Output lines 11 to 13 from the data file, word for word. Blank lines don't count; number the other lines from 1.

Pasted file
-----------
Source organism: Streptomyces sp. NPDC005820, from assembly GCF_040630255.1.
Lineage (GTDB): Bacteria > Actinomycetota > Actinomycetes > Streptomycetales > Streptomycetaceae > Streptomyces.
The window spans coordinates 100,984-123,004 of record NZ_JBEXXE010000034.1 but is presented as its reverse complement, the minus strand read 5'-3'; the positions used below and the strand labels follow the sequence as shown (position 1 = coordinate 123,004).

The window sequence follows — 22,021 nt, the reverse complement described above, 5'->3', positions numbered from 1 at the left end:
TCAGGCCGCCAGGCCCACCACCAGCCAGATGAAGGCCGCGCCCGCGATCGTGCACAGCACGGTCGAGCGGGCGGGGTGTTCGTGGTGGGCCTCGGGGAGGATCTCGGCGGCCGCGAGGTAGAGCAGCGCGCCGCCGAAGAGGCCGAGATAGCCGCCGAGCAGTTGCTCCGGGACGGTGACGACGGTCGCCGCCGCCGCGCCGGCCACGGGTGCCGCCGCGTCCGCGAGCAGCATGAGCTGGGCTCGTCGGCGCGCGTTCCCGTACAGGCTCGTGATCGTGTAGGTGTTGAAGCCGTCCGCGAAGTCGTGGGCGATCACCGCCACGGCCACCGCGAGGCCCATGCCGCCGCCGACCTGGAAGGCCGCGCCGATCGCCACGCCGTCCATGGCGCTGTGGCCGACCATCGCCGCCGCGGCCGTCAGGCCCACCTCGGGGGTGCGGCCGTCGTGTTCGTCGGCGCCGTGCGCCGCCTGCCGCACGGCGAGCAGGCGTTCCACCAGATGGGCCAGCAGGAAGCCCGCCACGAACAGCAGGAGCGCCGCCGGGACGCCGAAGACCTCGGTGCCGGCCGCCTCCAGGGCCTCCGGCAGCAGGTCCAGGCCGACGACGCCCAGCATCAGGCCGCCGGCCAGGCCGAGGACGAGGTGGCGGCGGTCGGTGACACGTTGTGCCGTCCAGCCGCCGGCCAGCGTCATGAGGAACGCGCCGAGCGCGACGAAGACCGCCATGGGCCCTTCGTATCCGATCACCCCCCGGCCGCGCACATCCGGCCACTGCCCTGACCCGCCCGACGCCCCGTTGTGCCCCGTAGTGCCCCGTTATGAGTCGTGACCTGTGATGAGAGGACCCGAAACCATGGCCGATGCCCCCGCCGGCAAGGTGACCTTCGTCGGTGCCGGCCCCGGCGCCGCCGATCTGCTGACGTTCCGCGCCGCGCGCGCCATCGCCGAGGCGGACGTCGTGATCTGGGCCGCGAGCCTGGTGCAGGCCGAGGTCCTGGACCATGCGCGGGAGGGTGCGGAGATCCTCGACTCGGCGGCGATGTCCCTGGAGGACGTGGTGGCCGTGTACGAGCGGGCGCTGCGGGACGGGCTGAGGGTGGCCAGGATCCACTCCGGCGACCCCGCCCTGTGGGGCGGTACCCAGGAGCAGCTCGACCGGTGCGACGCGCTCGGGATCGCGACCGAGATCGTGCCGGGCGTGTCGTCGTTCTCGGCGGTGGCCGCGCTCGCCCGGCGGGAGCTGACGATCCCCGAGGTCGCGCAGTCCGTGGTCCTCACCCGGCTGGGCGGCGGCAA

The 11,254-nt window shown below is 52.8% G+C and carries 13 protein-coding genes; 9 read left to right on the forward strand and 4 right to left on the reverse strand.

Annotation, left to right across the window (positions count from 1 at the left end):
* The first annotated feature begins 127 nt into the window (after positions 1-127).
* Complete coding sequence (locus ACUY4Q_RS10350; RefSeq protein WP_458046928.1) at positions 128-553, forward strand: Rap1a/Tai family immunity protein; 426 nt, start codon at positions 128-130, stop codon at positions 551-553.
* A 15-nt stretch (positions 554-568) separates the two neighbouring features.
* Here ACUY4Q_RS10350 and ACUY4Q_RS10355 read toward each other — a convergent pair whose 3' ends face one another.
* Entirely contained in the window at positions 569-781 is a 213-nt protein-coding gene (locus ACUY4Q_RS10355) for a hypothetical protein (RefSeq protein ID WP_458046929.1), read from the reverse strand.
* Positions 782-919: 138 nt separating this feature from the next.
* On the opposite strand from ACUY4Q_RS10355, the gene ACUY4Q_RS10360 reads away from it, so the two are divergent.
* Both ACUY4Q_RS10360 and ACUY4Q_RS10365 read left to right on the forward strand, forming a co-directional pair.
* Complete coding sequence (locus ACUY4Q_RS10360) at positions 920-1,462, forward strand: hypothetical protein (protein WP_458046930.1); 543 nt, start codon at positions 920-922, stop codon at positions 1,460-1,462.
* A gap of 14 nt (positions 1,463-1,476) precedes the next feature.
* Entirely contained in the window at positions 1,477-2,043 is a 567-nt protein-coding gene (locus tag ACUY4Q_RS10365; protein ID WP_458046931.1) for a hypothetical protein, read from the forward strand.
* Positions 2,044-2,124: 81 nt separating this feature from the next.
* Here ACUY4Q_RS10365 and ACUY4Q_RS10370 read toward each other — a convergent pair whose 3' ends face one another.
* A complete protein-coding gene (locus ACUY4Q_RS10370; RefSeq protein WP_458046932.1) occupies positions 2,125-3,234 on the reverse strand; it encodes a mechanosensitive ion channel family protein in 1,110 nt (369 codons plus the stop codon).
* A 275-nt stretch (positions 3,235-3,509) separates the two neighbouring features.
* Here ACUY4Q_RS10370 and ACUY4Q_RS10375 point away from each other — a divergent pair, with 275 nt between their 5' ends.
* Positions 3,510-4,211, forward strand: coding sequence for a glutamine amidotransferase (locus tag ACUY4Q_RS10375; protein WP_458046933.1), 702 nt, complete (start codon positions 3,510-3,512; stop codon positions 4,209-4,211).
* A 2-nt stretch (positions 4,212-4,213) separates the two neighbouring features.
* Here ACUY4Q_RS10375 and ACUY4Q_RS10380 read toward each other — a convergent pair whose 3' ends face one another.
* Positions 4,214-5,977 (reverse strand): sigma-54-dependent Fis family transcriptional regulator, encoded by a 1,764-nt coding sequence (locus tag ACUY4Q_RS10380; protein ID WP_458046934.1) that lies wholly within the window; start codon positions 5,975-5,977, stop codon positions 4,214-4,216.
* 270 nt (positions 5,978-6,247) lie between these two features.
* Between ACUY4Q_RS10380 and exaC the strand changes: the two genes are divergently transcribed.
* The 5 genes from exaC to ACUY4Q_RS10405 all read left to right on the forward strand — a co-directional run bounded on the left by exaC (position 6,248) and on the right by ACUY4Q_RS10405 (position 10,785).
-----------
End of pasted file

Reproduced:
* Here ACUY4Q_RS10350 and ACUY4Q_RS10355 read toward each other — a convergent pair whose 3' ends face one another.
* Entirely contained in the window at positions 569-781 is a 213-nt protein-coding gene (locus ACUY4Q_RS10355) for a hypothetical protein (RefSeq protein ID WP_458046929.1), read from the reverse strand.
* Positions 782-919: 138 nt separating this feature from the next.